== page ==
The key to keeping your food fresh is to classify and regroup the items that the smell of one food does not spread to others.
*** Fruits and vegetables – Store them in a perforated or unsealed plastic bags to maintain them in a moist environment yet still allow air to circulate. If you wash them let it dry prior placing them into the refrigerator. Don’t mix them up, fruits and vegetables give off different gases that can cause others to deteriorate.
*** Meat, Fish and Poultry – Fresh meat, fish and chicken you have just bought from the market should be washed. Wash and store them separately. Place them respectively in a clean plastic wrapper before putting them separately in a freezer.
Don’t mix them up but put them in a wrapper or container separately. For fish other than fish fillet be sure that the internal organs and scales are taken out and the fish is thoroughly clean.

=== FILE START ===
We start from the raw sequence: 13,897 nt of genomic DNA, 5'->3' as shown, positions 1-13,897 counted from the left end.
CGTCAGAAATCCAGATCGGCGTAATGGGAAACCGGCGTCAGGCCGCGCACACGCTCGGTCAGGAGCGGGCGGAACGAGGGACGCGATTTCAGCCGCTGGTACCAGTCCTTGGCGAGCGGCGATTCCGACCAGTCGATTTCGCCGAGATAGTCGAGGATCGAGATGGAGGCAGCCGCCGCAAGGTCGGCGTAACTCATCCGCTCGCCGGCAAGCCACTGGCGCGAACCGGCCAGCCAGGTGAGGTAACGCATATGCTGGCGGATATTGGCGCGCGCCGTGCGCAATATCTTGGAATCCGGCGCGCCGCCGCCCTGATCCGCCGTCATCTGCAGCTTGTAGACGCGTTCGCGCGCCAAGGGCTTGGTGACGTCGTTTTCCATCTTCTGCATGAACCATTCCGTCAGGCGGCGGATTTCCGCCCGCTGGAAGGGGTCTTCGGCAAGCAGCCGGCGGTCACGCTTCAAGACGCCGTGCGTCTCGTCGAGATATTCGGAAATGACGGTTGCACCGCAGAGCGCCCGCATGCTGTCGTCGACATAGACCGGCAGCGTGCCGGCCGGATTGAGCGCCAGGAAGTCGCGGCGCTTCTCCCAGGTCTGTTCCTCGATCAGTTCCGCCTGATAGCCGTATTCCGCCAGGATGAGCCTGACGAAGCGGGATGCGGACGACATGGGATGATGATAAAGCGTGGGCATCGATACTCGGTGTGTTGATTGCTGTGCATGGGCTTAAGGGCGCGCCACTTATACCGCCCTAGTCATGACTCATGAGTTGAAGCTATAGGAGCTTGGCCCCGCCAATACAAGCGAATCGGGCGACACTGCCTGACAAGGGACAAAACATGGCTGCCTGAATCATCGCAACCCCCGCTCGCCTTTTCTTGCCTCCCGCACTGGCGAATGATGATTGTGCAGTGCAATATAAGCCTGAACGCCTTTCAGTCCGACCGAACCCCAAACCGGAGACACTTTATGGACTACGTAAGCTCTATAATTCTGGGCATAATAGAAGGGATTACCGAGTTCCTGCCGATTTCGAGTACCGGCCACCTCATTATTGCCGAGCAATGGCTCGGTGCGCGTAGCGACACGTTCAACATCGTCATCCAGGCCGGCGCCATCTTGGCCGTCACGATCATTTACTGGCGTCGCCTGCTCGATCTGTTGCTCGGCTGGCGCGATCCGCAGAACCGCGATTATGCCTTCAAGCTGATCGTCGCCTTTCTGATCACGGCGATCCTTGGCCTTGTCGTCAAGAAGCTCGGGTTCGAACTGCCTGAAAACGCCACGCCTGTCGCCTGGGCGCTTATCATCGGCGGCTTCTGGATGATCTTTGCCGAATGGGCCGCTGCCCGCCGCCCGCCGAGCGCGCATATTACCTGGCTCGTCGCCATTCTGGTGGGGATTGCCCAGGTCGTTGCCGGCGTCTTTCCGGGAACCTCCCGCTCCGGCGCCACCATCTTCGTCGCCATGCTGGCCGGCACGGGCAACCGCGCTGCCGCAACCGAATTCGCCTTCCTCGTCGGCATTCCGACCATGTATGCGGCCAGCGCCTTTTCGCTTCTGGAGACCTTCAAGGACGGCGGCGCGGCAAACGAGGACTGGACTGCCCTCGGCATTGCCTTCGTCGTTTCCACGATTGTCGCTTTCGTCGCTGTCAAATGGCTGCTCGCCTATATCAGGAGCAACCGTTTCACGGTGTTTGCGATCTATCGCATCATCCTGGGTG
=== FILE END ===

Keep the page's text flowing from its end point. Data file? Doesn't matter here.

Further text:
In storing them in a freezer be sure to synchronize them in accordance to your need in the kitchen. For items need immediate cooking put them in a conspicuous place for easy retrieval from the freezer so that you would not end up retrieving other items that you don’t need.
It is important that a menu for the week to guide you exactly of how you would store them. Allocate your food in a specific serving so that you would not end up defrosting items more than what you need.
*** Milk, cheese, yogurt etc. – Leave cottage cheese, yogurt, cream, milk or other dairy products in the container or packaging they came in.
However, after transferring them say milk to a pitcher or sour cream to a serving bowl, don’t return them back to the original container to avoid contamination or spoiling the remaining content.
Instead tightly cover the pitcher or the bowl with a plastic wrap. Hard cheese should be stored in its original packaging, once used wrap them in wax paper, foil or loose plastic.
*** Left-overs – Store them in airtight, clear containers or wraps. Divide left-overs into small, flat containers so that they cool faster. Some bacteria spores survive the cooking process and may germinate if the food is at room temperature long enough. Refrigerate left-overs within two hours of cooking or wait for foods to cool down before storing them.
Don’t refrigerate left-overs in cans like sauce or any other foods once opened. They would leave a metallic taste to the food. Don’t overload your refrigerator with food stuff. Cool air needs to circulate to keep food at a safe temperature.